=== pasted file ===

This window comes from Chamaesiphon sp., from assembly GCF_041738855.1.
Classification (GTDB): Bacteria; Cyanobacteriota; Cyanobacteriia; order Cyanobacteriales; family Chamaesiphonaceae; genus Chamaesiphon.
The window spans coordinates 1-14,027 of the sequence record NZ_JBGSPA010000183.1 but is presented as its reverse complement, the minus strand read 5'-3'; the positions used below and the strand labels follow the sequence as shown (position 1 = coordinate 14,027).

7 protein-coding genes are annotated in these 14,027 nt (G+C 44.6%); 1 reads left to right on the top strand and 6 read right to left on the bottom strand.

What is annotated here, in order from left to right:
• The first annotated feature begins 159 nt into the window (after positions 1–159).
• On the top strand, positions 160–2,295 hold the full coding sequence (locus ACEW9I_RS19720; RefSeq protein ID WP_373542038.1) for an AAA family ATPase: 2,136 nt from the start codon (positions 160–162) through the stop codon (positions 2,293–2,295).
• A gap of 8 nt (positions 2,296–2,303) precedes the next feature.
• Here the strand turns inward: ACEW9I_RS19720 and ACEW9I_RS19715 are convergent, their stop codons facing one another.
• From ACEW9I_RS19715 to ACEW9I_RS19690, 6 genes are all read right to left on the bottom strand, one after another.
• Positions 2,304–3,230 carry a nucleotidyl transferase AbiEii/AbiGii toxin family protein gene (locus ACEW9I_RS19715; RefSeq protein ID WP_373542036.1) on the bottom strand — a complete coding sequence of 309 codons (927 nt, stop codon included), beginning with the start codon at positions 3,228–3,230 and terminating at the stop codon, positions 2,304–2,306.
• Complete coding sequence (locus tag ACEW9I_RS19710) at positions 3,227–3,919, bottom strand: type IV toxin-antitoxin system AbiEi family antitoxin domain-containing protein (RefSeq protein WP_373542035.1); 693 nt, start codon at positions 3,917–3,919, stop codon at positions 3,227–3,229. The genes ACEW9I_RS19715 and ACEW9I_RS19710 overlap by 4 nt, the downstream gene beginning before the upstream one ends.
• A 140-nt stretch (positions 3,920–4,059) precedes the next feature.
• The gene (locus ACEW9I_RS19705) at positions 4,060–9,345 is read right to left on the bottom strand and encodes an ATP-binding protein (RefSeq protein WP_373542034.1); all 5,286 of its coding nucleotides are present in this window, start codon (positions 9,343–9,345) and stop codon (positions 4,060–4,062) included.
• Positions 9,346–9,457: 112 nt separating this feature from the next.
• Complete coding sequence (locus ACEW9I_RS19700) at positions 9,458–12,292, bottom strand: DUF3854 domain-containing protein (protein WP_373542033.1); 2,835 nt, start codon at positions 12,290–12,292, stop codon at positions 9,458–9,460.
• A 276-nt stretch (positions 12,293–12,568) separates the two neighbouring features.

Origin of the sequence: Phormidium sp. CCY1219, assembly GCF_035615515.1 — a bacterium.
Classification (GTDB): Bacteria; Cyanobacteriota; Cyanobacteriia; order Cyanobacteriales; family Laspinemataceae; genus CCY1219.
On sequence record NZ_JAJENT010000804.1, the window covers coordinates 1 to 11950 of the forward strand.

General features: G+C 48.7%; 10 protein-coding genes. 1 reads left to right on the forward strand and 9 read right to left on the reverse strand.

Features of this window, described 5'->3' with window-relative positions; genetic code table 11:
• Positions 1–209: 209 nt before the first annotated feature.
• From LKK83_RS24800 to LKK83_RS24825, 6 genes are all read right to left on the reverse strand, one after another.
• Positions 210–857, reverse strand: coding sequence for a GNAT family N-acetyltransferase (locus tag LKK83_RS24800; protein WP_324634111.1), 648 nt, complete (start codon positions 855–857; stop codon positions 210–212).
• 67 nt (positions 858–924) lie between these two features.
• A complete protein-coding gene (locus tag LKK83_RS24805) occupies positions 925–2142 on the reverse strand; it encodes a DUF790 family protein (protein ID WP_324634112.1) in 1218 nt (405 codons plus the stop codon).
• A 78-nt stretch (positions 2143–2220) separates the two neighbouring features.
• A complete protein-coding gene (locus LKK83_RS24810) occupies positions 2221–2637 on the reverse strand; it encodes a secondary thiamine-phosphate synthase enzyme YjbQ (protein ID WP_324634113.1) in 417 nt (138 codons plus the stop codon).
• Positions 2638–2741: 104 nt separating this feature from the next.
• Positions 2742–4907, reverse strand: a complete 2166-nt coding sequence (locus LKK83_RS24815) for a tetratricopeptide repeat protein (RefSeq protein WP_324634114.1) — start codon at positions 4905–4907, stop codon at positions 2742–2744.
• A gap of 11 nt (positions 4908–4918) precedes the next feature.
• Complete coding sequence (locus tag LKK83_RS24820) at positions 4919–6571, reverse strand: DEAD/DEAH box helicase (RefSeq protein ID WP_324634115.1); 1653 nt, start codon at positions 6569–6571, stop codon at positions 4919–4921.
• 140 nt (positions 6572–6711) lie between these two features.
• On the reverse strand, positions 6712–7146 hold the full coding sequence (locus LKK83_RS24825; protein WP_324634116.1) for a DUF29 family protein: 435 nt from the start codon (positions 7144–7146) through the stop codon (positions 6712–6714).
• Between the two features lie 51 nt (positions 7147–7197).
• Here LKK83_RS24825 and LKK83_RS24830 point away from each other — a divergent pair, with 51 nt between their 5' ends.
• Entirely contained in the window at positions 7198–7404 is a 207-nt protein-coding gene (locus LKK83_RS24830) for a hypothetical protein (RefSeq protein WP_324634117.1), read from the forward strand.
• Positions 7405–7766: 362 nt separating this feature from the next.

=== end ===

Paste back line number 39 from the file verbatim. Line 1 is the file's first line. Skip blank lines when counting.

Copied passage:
• Positions 7405–7766: 362 nt separating this feature from the next.